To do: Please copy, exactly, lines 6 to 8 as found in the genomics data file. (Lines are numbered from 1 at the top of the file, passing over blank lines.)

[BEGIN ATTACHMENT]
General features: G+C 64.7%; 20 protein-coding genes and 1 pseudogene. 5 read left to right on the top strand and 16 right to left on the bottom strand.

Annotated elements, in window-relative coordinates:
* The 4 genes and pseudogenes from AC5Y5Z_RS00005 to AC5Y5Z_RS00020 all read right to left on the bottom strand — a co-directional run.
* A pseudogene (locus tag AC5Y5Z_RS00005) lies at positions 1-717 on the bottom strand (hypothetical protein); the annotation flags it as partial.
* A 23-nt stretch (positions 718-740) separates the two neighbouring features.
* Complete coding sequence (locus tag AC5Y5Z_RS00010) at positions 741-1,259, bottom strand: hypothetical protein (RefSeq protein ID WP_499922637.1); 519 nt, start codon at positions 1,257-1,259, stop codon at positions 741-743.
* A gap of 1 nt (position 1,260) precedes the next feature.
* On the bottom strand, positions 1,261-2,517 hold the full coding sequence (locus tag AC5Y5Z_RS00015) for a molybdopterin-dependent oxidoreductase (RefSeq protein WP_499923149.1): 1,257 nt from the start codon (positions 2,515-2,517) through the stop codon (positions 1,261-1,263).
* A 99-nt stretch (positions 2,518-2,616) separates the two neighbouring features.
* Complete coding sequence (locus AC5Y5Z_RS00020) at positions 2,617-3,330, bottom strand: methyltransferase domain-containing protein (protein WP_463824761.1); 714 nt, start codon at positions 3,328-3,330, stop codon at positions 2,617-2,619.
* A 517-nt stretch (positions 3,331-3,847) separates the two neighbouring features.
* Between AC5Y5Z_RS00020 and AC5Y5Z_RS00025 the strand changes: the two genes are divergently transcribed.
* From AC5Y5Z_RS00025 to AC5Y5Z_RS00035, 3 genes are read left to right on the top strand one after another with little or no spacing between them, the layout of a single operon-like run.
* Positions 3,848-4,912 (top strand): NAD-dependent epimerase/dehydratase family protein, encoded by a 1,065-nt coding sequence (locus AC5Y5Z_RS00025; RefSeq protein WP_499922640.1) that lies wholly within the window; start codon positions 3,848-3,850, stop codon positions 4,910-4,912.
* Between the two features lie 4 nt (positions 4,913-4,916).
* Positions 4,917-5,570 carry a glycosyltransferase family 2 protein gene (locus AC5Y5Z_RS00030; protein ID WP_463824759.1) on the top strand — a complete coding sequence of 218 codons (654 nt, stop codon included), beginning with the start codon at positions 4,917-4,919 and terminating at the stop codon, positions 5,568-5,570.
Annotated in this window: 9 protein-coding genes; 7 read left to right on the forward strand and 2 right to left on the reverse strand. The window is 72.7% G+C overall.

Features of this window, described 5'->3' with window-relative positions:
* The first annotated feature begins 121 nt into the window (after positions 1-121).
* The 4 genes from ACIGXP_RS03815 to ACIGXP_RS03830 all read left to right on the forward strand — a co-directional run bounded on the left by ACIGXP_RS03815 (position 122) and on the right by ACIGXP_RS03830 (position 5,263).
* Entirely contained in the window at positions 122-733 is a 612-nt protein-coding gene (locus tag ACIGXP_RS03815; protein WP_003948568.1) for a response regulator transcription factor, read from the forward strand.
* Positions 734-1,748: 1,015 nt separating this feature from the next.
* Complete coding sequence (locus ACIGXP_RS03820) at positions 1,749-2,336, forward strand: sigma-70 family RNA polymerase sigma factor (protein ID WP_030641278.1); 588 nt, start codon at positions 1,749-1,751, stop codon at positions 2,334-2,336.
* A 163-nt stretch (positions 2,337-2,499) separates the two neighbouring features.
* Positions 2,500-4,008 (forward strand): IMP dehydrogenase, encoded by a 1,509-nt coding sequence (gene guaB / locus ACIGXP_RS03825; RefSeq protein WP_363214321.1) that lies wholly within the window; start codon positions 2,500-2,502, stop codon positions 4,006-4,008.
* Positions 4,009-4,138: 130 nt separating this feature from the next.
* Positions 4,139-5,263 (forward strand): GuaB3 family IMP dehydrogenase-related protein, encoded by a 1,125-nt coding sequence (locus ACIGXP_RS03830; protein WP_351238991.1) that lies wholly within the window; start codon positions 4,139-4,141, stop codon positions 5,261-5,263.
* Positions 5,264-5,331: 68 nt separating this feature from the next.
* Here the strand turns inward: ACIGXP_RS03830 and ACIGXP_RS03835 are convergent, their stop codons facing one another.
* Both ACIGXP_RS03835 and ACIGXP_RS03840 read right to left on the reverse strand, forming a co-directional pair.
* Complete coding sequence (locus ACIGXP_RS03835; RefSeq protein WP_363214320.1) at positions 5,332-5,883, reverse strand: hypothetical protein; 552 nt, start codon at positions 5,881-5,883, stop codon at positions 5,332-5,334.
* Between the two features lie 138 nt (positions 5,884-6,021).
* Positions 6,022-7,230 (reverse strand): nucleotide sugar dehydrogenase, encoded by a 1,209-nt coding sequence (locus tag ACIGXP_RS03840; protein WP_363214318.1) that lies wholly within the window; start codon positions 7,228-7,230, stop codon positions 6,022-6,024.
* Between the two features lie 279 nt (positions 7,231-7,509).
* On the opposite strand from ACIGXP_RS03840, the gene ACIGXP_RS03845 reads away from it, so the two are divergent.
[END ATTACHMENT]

* Complete coding sequence (locus tag AC5Y5Z_RS00010) at positions 741-1,259, bottom strand: hypothetical protein (RefSeq protein ID WP_499922637.1); 519 nt, start codon at positions 1,257-1,259, stop codon at positions 741-743.
* A gap of 1 nt (position 1,260) precedes the next feature.
* On the bottom strand, positions 1,261-2,517 hold the full coding sequence (locus tag AC5Y5Z_RS00015) for a molybdopterin-dependent oxidoreductase (RefSeq protein WP_499923149.1): 1,257 nt from the start codon (positions 2,515-2,517) through the stop codon (positions 1,261-1,263).